Within an OMIM entry, the blue bar along the left side provides a menu for direct access to subheadings in the entry (Fig. (Fig.2A2A and B). In addition there are links to resources both within and outside OMIM. MiniMIM takes the user to an abridged (but not continuously updated) version of the larger OMIM entry. These have been created by Dr Clarke Fraser for several hundred of the longest entries. Clinical Synopsis takes one to a listing of the clinical features of the disorder. There are over 4300 clinical synopses in OMIM. Genemap takes the user to OMIM’s Synopsis of the Human Gene Map. The links will differ in phenotype and gene entries. For example, the entry for cystic fibrosis (Fig. (Fig.2A)2A) contains links to the cystic fibrosis locus-specific mutation database (CFMDB) and the list of CF cell lines available for research (Coriell). Figure Figure2B2B shows an example of links from the CFTR entry to Nomenclature, RefSeq, GenBank, Protein and UniGene databases. These links take one directly to the CFTR link within the other databases. Mutation database and cell repository database links are also accessible from the gene entry.

Figure 2
(A) Entry for cystic fibrosis, which contains links to the CFMDB and the list of CF cell lines available for research. (B) An example of links from the CFTR entry to Nomenclature, RefSeq, GenBank, Protein and UniGene databases.

An OMIM entry includes the primary title and symbol, alternative titles and symbols, and ‘included’ titles (i.e. related but not synonymous information that is not addressed in another entry). The gene map locus displays the cytogenetic location of the gene or disorder. This information is derived from the OMIM gene map. Multiple map locations may be given if a disease is known to be genetically heterogeneous. The light bulb icons located at the end of every paragraph link to the NCBI’s ‘neighboring’ feature. This feature takes keywords from the paragraph preceding the lightbulb and searches PubMed to create a list of related articles. References within an OMIM entry are linked to the complete citation at the end of the entry. The PubMed ID is linked to the PubMed abstract and in some instances the full text of the article if the journal is online. Following the references is a list of credits and edit history: the Creation Date lists the date the entry was created and the name of the author; authors who subsequently contribute additions or changes to the entry are given credit in the Contributors field; changes made by the editorial staff are documented in the Edit History field.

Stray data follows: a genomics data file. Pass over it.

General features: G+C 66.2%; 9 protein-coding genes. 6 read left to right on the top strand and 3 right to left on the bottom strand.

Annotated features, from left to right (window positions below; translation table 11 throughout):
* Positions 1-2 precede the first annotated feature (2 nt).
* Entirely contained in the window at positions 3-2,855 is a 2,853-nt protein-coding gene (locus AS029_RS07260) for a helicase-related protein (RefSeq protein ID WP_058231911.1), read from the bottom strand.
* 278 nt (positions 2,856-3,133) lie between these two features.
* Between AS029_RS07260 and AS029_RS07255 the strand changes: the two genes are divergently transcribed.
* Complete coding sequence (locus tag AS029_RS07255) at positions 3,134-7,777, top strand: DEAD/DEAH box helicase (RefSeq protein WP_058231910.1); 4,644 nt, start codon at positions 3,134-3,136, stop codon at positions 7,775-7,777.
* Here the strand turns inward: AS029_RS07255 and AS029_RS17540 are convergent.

Allelic Variants with functional significance are maintained within the relevant gene entry. Allelic variants are given a 10-digit number: the six-digit number of the parent locus followed by a decimal point and a unique four-digit variant number. For most gene loci, only selected mutations are included as specific subentries. Criteria for inclusion include the first mutation to be discovered, high population frequency, distinctive phenotype, historic significance, unusual mechanism of mutation, unusual pathogenetic mechanism and distinctive inheritance (e.g. dominant with some mutations, recessive with other mutations in the same gene). Most of the allelic variants represent disease-producing mutations. A few polymorphisms are included, mainly those that show statistical association with particular common disorders. As of October 1, 2001, OMIM listed 9426 allelic variants in 1219 entries.


OMIM’s Synopsis of the Human Gene Map is maintained as a convenience to users and focuses on the ‘Morbid Map’, i.e. the mapping of disorders. In chromosome-by-chromosome tabular form, the OMIM Synopsis of the Human Gene Map lists, for each gene, the chromosomal location, gene symbols, method(s) of mapping and disorder(s) related to the specific gene. Links to the human/mouse homology maps are also provided. The Morbid Map is an alphabetical tabular listing of all mapped disorders. As of October 1, 2001, there were at least 2610 disorders spread across 2011 loci. In 1631 of these disorders, the molecular basis has been identified at the DNA level. These 1631 disorders of known molecular basis are distributed over the 1219 loci with at least one allelic variant; many loci (genes) are the site of more than one mutation causing phenotypically distinct disorders (e.g. cystic fibrosis and congenital bilateral absence of the vas deferens caused by different mutations in CFTR). The Morbid Map may be displayed from within NCBI’s MapViewer program to allow integration with finer physical and sequence-based maps of the human genome.


As a continuously updated repository of intersecting data on genes and disorders, OMIM offers help to clinicians, students and researchers in unraveling the complex relationships between genes and disease. This task will undoubtedly become even more difficult and interesting as the Mendelian disorders are completely characterized and knowledge of the genes underlying complex traits and common diseases is gathered.


1. McKusick V.A. (1998) Mendelian Inheritance in Man. A Catalog of Human Genes and Genetic Disorders, 12th edn. Johns Hopkins University Press, Baltimore, MD.